Stroke Association’s Garden for Recovery

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This garden has been designed as a peaceful, sensory space to support stroke recovery. Sculptural Pinus sylvestris and Pinus mugo trees symbolise resilience in the face of stroke trauma; their anthropomorphic shapes offer a comforting alternative structure to the built environment of a hospital, their scent, a transportive effect.

Colour, fragrance and the sound of water provide soft way-finding for those with visual or mobility impairments, while a biodiverse matrix of native and non-native plants are chosen to meet the demands of different planting conditions in the garden.

The concept and material choices of the garden have all been inspired by the designer’s own experience of surviving a stroke and the stories of other people who have been affected by stroke.

At a glance:

Who is this garden for? 
A garden to support recovery for all those affected by stroke.
Where is the garden set?  
Who or what is the design inspiration?
Recuperation in the natural world.

Windswept pine trees frame views and a complementary planting scheme of pink, orange, yellow, purple and green help guide visitors on different routes through the garden. The interconnected pathways through a gentle contoured landscape acknowledge the always individual and often difficult road to recovery with its ups and downs.

Natural-built walls articulate spaces to rest and be with loved ones and allow for moments of privacy and calm with furniture designed by Olivia Gonsalves. A wildlife pond and stream provide an auditory dimension inviting gentle escapism from the more clinical aspects of stroke recovery and the rich tapestry of wildlife-friendly planting

Key sustainability points:

  • Use of sustainable innovative materials; Hemp fibre corrugated panels are used as cladding for the boundaries of the garden and a prototype hemp composite paving is also incorporated into the design.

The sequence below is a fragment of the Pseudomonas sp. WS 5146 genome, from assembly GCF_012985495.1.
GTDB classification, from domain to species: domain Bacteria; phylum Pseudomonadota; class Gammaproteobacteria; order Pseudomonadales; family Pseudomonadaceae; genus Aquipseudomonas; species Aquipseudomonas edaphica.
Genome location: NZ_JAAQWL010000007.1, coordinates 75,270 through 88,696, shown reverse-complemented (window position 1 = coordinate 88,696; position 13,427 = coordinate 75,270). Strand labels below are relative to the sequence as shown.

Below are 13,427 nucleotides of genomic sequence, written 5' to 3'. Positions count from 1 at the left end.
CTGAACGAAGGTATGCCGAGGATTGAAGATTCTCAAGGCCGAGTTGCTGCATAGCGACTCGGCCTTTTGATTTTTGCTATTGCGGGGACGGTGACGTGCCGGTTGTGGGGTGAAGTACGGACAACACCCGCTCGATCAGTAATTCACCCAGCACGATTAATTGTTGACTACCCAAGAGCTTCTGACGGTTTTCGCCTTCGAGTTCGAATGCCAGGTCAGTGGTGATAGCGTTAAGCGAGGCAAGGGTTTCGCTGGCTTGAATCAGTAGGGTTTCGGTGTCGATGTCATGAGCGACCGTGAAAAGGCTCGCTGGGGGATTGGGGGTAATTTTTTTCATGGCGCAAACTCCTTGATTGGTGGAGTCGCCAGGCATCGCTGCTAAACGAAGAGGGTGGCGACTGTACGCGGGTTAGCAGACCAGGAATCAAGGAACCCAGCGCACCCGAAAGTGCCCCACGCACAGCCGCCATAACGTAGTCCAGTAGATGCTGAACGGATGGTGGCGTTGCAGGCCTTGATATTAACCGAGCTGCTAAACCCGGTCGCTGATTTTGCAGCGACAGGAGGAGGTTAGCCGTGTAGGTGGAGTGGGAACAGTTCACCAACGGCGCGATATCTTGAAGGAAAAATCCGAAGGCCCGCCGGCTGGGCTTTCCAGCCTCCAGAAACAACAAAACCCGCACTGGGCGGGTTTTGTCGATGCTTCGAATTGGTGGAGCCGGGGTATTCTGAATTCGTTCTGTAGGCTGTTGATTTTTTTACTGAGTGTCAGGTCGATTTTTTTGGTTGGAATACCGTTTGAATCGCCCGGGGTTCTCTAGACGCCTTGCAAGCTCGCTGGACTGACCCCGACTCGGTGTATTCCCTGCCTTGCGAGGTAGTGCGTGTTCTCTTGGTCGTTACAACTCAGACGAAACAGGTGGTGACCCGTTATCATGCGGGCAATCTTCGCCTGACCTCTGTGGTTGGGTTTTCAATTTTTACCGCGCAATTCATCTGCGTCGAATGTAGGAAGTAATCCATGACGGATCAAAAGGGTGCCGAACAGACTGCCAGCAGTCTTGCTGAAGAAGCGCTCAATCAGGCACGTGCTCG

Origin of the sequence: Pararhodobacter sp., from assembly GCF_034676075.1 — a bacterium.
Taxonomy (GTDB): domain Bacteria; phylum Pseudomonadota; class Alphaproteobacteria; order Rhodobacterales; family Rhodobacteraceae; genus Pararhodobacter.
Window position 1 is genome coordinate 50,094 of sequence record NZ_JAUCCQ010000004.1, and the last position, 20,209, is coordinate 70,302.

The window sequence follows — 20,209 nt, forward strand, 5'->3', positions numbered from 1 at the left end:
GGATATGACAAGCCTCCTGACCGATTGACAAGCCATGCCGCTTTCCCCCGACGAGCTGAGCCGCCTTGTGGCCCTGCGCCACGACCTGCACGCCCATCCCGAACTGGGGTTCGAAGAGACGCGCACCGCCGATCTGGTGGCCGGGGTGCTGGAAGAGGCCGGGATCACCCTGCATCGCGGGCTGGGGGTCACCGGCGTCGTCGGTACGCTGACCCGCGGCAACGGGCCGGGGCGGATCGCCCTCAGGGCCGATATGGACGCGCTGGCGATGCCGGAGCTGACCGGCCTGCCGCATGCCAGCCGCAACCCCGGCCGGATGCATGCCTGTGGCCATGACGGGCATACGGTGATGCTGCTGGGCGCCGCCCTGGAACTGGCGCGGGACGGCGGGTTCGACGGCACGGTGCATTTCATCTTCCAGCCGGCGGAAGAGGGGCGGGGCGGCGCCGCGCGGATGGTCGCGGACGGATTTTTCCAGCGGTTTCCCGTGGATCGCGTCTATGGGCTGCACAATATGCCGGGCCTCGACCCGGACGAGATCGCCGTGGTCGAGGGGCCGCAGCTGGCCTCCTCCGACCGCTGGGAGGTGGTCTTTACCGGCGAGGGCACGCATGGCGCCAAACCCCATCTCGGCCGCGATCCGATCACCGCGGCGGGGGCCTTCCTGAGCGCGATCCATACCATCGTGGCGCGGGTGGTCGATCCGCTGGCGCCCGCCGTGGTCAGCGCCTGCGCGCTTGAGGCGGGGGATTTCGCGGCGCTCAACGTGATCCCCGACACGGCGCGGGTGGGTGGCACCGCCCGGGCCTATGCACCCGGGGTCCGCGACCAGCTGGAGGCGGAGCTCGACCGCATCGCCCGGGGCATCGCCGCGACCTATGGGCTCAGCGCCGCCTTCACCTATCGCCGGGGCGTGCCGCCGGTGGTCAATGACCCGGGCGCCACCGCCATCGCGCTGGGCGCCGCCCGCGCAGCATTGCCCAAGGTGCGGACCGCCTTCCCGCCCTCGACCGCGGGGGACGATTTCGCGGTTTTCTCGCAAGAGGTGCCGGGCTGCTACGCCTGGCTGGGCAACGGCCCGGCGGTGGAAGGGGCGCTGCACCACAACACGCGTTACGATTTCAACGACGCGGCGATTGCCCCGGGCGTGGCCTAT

• Sustainable and low environmental impact design approach; incorporating biofiber carbon sequestration materials such as hemp.
  • Celebrating environmentally friendly traditional crafts; lime rendering is used as a finish on the hempcrete blocks and the pond and stream is formed entirely from puddling clay
  • Concrete and plastic free; by building the pond in a more traditional way, the garden can be single use plastic and rubber free while the use of lime, clay and hemp takes away the need for cement.
  • Bio-diverse, resilient planting choices; combining native and non-native plants that can withstand a range of conditions and require a low level of intervention to maintain. Also featuring many plants for pollinators along with rocks, dead wood and plants that provide wildlife habitat, and seeds and fruit that provide valuable food sources.


The garden will be reconfigured as a permanent garden for the Stroke Unit at Chapel Allerton Hospital in Leeds. There is  currently no suitable access to outside space, so the garden will provide a vital space for reconnection and rest for stroke survivors, their friends, families and carers. Prioritising the use of wildlife-friendly plants will not only increase the biodiversity of the existing municipal hospital landscape, but will also enhance patient’s direct access to nature and the positive impact on well-being that comes with it.

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